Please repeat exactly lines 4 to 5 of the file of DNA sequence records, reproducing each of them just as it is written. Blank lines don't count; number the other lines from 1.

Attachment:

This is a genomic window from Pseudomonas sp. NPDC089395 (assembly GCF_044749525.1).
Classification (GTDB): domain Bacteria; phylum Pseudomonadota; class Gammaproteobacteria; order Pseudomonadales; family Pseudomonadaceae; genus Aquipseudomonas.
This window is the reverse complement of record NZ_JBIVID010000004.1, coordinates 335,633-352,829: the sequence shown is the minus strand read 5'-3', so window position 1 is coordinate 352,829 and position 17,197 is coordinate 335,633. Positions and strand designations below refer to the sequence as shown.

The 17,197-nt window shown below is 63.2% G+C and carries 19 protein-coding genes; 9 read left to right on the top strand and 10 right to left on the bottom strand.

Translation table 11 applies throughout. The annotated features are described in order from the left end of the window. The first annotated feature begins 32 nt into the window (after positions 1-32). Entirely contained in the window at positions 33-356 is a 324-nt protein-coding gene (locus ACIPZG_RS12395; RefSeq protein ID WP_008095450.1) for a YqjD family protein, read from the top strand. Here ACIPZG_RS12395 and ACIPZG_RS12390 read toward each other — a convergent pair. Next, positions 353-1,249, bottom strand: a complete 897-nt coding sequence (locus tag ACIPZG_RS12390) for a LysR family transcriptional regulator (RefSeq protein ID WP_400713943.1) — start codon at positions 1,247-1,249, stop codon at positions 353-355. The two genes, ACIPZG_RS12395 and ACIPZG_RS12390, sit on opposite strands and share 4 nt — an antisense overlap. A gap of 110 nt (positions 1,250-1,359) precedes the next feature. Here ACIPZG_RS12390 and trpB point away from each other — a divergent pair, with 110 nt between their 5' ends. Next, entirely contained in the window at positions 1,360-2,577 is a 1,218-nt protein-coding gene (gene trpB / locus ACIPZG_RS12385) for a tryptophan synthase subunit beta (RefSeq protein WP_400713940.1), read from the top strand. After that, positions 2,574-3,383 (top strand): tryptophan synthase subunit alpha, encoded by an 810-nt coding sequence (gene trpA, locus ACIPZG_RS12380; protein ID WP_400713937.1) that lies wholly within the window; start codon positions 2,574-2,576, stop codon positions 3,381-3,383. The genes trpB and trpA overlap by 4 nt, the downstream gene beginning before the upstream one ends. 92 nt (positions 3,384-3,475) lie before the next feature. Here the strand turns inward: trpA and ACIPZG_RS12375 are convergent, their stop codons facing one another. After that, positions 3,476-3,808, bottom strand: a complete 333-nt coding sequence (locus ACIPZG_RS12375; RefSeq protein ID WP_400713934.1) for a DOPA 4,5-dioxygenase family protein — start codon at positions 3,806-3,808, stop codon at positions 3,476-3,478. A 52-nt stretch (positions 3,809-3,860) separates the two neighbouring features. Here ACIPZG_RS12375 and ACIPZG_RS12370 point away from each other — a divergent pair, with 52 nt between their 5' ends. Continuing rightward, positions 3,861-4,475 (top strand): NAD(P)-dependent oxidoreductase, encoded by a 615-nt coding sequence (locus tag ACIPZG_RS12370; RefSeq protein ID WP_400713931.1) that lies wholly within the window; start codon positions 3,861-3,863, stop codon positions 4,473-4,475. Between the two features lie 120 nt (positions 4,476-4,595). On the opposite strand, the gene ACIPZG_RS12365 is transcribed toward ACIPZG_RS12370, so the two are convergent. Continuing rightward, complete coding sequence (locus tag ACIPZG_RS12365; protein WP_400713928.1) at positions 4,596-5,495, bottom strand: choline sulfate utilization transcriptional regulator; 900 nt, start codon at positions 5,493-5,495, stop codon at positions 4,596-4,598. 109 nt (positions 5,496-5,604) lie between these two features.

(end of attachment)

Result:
The 17,197-nt window shown below is 63.2% G+C and carries 19 protein-coding genes; 9 read left to right on the top strand and 10 right to left on the bottom strand.

Translation table 11 applies throughout. The annotated features are described in order from the left end of the window. The first annotated feature begins 32 nt into the window (after positions 1-32). Entirely contained in the window at positions 33-356 is a 324-nt protein-coding gene (locus ACIPZG_RS12395; RefSeq protein ID WP_008095450.1) for a YqjD family protein, read from the top strand. Here ACIPZG_RS12395 and ACIPZG_RS12390 read toward each other — a convergent pair. Next, positions 353-1,249, bottom strand: a complete 897-nt coding sequence (locus tag ACIPZG_RS12390) for a LysR family transcriptional regulator (RefSeq protein ID WP_400713943.1) — start codon at positions 1,247-1,249, stop codon at positions 353-355. The two genes, ACIPZG_RS12395 and ACIPZG_RS12390, sit on opposite strands and share 4 nt — an antisense overlap. A gap of 110 nt (positions 1,250-1,359) precedes the next feature. Here ACIPZG_RS12390 and trpB point away from each other — a divergent pair, with 110 nt between their 5' ends. Next, entirely contained in the window at positions 1,360-2,577 is a 1,218-nt protein-coding gene (gene trpB / locus ACIPZG_RS12385) for a tryptophan synthase subunit beta (RefSeq protein WP_400713940.1), read from the top strand. After that, positions 2,574-3,383 (top strand): tryptophan synthase subunit alpha, encoded by an 810-nt coding sequence (gene trpA, locus ACIPZG_RS12380; protein ID WP_400713937.1) that lies wholly within the window; start codon positions 2,574-2,576, stop codon positions 3,381-3,383. The genes trpB and trpA overlap by 4 nt, the downstream gene beginning before the upstream one ends. 92 nt (positions 3,384-3,475) lie before the next feature. Here the strand turns inward: trpA and ACIPZG_RS12375 are convergent, their stop codons facing one another. After that, positions 3,476-3,808, bottom strand: a complete 333-nt coding sequence (locus ACIPZG_RS12375; RefSeq protein ID WP_400713934.1) for a DOPA 4,5-dioxygenase family protein — start codon at positions 3,806-3,808, stop codon at positions 3,476-3,478. A 52-nt stretch (positions 3,809-3,860) separates the two neighbouring features. Here ACIPZG_RS12375 and ACIPZG_RS12370 point away from each other — a divergent pair, with 52 nt between their 5' ends. Continuing rightward, positions 3,861-4,475 (top strand): NAD(P)-dependent oxidoreductase, encoded by a 615-nt coding sequence (locus tag ACIPZG_RS12370; RefSeq protein ID WP_400713931.1) that lies wholly within the window; start codon positions 3,861-3,863, stop codon positions 4,473-4,475. Between the two features lie 120 nt (positions 4,476-4,595). On the opposite strand, the gene ACIPZG_RS12365 is transcribed toward ACIPZG_RS12370, so the two are convergent. Continuing rightward, complete coding sequence (locus tag ACIPZG_RS12365; protein WP_400713928.1) at positions 4,596-5,495, bottom strand: choline sulfate utilization transcriptional regulator; 900 nt, start codon at positions 5,493-5,495, stop codon at positions 4,596-4,598. 109 nt (positions 5,496-5,604) lie between these two features.